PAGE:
You need the support more than a business needs an ad.  And there’s nothing wrong with a high school organization needing some fundraising help.  So don’t present this as a win-win business opportunity for the business.  Telling someone, “Your ad will be prominently displayed in our 24-page program!” isn’t as likely to move a small business to contribute as being honest and asking for help will.  A smart business owner will want to support the community more than she’ll want faint “exposure.”  

3.  Tell them what you need the money for.

A small business is a lot more likely to contribute if they know and can feel good about what the money will do.  “Support our school lacrosse team” isn’t as compelling as, “Help our lacrosse team replace our worn-out equipment this year.”

4. Give them something real in return.

If you want a pizza parlor to buy an ad, offer to hold the team banquet there.  Tell them they can have a signed picture of the team in the new uniforms (see #3) that the business can proudly display to their customers.  Or offer to hand out coupons for their meal specials at your games so you can actually drive some business their way.  Those are small gestures that will go a long way towards convincing a business to give you the support you need.

5. Don’t forget to thank them.

I’ve run close to 100 ads in support of high school organizations, but nearly every time, the only thanks I get is an email from someone new the following year asking me to contribute again.  That’s not a good way to ensure repeat contributions.  No business helps in these situations just because they expect something in return.  But if you take the time to thank them personally, you’re much more likely to cultivate a relationship that will make the business want to keep contributing.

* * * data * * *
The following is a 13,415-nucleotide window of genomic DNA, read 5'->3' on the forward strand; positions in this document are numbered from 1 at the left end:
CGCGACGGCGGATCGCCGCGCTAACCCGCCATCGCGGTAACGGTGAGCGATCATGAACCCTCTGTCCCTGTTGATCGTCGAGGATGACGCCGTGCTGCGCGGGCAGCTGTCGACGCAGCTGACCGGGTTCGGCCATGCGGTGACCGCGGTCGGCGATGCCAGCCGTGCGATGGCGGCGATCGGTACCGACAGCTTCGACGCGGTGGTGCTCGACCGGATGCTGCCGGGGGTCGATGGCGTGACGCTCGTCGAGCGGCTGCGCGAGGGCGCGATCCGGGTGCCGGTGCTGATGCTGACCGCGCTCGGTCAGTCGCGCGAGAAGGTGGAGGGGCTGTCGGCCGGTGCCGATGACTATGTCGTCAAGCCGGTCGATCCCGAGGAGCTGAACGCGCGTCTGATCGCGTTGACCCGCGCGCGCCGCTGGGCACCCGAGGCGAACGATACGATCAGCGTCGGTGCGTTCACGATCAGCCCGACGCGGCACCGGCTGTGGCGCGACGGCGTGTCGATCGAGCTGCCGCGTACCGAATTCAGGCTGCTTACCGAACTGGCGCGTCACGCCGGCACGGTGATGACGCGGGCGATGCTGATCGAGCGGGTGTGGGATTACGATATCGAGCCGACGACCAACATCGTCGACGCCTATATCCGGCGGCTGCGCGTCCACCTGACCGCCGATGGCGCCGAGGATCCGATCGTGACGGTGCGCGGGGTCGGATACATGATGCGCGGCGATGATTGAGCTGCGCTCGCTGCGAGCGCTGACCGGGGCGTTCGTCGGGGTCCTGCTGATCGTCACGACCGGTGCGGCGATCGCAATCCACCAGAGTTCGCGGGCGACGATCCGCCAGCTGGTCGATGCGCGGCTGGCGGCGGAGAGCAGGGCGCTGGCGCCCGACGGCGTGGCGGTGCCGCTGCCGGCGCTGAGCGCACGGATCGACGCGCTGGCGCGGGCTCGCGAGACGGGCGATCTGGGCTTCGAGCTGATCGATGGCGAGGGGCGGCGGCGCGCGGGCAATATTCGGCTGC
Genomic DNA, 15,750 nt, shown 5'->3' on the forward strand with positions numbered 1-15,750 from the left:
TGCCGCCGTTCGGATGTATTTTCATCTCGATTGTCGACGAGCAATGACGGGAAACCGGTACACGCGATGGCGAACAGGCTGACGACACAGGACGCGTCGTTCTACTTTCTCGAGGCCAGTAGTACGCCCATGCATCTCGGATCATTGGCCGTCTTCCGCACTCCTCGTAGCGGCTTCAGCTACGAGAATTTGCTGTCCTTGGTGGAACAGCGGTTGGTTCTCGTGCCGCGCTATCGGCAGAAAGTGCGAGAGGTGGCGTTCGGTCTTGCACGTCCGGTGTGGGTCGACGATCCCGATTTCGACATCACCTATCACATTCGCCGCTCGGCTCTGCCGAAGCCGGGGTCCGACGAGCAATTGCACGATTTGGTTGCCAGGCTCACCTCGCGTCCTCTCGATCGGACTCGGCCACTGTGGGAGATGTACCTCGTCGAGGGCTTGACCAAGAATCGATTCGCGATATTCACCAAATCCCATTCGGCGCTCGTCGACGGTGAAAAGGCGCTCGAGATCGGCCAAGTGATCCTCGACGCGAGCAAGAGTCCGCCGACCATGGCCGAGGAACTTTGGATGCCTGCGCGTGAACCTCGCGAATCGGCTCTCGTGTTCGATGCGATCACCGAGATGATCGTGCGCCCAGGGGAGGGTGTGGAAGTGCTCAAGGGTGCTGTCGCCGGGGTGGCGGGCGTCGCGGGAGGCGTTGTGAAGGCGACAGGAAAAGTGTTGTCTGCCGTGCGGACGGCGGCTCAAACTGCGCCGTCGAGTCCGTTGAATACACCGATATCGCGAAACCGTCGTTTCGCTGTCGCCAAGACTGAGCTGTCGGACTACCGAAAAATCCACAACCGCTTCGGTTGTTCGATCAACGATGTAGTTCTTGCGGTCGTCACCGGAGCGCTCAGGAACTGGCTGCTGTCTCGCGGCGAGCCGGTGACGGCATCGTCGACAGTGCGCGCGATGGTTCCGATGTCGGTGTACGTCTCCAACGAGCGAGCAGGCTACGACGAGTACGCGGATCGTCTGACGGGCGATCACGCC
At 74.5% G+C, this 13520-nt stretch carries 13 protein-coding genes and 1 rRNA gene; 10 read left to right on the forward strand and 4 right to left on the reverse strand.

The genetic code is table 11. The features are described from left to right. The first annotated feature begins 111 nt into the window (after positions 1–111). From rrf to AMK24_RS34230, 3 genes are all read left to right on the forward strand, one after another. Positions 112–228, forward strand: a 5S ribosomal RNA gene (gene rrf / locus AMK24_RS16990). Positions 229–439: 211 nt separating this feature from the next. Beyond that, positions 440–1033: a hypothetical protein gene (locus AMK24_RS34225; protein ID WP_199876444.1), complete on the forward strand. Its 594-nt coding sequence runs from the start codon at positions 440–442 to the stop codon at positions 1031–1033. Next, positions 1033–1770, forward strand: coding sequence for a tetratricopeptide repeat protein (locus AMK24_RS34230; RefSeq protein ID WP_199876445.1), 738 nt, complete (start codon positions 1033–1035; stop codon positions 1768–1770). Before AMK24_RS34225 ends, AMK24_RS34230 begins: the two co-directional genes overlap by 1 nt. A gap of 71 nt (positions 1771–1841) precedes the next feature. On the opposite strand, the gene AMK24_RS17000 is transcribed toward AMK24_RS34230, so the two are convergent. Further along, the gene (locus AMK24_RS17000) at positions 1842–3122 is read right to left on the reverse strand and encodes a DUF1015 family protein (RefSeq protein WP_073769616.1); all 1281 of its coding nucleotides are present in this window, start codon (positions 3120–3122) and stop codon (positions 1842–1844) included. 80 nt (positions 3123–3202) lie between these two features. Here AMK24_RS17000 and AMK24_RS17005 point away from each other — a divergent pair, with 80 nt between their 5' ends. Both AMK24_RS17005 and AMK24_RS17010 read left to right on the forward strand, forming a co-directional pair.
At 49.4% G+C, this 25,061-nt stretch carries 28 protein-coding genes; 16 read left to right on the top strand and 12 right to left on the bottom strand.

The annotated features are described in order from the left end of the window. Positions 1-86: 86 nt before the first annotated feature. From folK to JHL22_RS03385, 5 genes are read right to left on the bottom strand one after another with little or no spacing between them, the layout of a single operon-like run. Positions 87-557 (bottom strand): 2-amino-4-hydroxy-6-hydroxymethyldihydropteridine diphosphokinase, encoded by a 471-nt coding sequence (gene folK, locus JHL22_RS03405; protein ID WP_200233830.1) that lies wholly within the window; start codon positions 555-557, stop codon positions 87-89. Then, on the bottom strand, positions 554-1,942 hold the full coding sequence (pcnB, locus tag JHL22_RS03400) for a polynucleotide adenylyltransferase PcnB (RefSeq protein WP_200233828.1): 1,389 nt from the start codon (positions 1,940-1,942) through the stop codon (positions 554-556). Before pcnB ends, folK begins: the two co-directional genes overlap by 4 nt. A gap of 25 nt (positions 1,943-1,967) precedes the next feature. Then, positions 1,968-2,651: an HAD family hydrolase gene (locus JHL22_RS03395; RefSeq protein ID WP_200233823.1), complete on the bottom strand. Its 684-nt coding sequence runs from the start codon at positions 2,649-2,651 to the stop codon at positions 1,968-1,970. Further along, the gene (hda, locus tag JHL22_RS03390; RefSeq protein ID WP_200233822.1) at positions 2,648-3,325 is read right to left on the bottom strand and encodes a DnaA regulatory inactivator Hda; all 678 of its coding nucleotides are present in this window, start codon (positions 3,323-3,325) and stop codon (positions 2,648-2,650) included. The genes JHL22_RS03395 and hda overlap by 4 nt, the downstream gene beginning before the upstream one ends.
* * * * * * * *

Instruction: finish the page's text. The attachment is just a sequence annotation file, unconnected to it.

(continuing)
Show colleges your impact

Colleges want to know that you are going to be a contributing member to their campus community.  That means that they aren’t just evaluating the activities in which you participated; they're looking for students who made an impact during their involvement.

Sometimes the impact you make is big and noticeable.  Other times, it’s more subtle.  But big or small, impact is important.  So make sure to communicate where you made yours.

For example:

  • You didn’t hold a leadership position in the French Club, but it was your idea to host a school lunch as a fundraiser, which raised $800 for the club.
  • You resurrected the then-defunct school newspaper, secured sponsorships and advertising to fund it, and served as Editor-in-Chief (big impact).
  • You’ve always loved giving haircuts to your friends, and you’re pretty good at it.  So, you did the hair and make-up for all the actors and actresses in the school play.
  • You started a canned food collection program that eventually donated 1200 cans of food to local homeless shelters (big impact).
  • You love to bake.  So, when the junior class held its first “junior lock-in,” when the entire junior class stayed in the gym for an entire night doing team- and trust-building exercises with the youth minister at your school, you baked over 600 chocolate chip cookies – and none of them were left by the morning!